It is your job to make sure everybody has a copy of all the music. Make up a folder for each musician in the band, choreographer, musical director and rehearsal pianist. The 'flip files' work best for this (a file book containing 30 or 50 see-through plastic pockets). Inside each musician's file, place a copy of the chord tabs of each song. Keep the songs in the order in which they will be done in the show. Do not print songs double sided. If a song spills over to a second page, place it such that the song starts on the left side and continue on the right. This will avoid musicians having to turn pages during a song.

Pianists do not like chord tabs. Print out complete scores for the pianists. Again, print on single sided paper. Pianists like to tape the score together to enable them to open it out on one long stream to place it on the piano music shelf. Brass and wind players also need a score printed, but for them you need their dynamic parts, i.e. the music notes containing only the parts they play, with no piano or vocal parts. Take heed of special tuning requirements for brass players.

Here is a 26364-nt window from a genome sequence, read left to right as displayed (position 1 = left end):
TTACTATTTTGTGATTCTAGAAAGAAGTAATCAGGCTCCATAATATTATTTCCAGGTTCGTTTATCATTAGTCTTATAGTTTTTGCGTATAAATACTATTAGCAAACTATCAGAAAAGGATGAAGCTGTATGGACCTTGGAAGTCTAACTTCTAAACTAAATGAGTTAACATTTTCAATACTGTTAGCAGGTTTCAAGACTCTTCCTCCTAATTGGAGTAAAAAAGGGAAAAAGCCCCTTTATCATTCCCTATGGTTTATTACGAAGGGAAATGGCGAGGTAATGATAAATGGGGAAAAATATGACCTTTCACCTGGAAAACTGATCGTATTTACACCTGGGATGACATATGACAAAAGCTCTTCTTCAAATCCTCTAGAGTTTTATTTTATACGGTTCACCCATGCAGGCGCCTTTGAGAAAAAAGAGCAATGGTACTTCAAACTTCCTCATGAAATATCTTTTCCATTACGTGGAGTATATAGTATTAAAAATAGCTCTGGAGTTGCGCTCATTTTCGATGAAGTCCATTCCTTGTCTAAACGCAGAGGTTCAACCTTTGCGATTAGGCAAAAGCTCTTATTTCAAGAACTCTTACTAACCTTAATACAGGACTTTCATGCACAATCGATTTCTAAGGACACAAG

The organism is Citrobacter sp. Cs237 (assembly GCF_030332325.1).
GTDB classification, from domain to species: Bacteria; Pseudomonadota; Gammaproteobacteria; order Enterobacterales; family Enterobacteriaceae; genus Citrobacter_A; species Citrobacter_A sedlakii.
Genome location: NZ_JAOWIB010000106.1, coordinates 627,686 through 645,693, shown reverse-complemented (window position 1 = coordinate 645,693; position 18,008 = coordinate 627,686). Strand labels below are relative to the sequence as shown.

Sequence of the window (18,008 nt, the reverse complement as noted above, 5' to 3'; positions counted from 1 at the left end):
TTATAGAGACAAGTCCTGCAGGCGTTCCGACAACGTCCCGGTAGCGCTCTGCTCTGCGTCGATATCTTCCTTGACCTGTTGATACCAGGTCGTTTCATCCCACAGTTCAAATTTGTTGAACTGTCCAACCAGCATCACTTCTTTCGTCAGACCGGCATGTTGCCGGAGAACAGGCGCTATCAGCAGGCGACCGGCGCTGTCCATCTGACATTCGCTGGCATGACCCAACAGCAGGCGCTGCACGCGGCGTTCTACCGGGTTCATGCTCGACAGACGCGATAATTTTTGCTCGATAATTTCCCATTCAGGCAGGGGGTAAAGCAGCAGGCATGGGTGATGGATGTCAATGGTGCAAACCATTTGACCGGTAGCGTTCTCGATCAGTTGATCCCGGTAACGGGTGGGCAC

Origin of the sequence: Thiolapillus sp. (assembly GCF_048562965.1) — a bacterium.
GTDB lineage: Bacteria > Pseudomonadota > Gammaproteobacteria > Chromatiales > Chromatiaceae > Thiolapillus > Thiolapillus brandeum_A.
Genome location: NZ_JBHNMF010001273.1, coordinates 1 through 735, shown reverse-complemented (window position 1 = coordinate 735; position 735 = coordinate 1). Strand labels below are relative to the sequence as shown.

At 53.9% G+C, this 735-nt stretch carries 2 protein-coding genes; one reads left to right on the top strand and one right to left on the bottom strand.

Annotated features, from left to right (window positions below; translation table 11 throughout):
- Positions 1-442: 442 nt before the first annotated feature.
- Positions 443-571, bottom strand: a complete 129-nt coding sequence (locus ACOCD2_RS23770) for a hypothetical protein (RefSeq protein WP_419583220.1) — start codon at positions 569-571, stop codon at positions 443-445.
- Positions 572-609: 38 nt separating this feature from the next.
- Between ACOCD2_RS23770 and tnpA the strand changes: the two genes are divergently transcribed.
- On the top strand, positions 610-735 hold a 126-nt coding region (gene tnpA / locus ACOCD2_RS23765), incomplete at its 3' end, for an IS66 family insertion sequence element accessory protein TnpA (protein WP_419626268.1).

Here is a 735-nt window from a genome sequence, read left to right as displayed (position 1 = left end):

Each file must also contain a CD of all the songs. This CD must be replaced every week. In the beginning each CD will have only original artist recordings. Replace these recordings with the singers and rehearsal pianist recordings.

8. Other music consumables and needs

You may need to check that all musicians have all they need. Each band member needs a music stand and music lights. Guitarists must put on fresh strings before the show. Pianos may need tuning. Everybody will however have to bring their own toilet paper.

This list is by no means complete. There may be many other tasks added here. Feel free to add anything you feel belongs here in the comments below.